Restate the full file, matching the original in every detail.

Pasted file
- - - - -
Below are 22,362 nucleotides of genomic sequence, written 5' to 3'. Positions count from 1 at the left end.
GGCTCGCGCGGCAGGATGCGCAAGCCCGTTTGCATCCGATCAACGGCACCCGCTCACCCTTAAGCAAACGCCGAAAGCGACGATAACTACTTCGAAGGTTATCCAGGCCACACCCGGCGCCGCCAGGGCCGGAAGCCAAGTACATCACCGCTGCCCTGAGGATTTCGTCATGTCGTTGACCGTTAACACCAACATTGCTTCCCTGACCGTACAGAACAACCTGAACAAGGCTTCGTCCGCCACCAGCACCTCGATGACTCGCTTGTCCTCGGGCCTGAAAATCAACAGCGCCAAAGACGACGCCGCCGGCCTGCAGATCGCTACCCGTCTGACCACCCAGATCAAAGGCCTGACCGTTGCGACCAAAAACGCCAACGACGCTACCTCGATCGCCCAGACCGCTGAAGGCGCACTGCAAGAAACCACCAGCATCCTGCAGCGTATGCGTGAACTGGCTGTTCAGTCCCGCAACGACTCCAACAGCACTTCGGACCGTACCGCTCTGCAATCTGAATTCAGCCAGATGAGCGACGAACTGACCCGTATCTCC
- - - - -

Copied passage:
Below are 22,362 nucleotides of genomic sequence, written 5' to 3'. Positions count from 1 at the left end.
GGCTCGCGCGGCAGGATGCGCAAGCCCGTTTGCATCCGATCAACGGCACCCGCTCACCCTTAAGCAAACGCCGAAAGCGACGATAACTACTTCGAAGGTTATCCAGGCCACACCCGGCGCCGCCAGGGCCGGAAGCCAAGTACATCACCGCTGCCCTGAGGATTTCGTCATGTCGTTGACCGTTAACACCAACATTGCTTCCCTGACCGTACAGAACAACCTGAACAAGGCTTCGTCCGCCACCAGCACCTCGATGACTCGCTTGTCCTCGGGCCTGAAAATCAACAGCGCCAAAGACGACGCCGCCGGCCTGCAGATCGCTACCCGTCTGACCACCCAGATCAAAGGCCTGACCGTTGCGACCAAAAACGCCAACGACGCTACCTCGATCGCCCAGACCGCTGAAGGCGCACTGCAAGAAACCACCAGCATCCTGCAGCGTATGCGTGAACTGGCTGTTCAGTCCCGCAACGACTCCAACAGCACTTCGGACCGTACCGCTCTGCAATCTGAATTCAGCCAGATGAGCGACGAACTGACCCGTATCTCC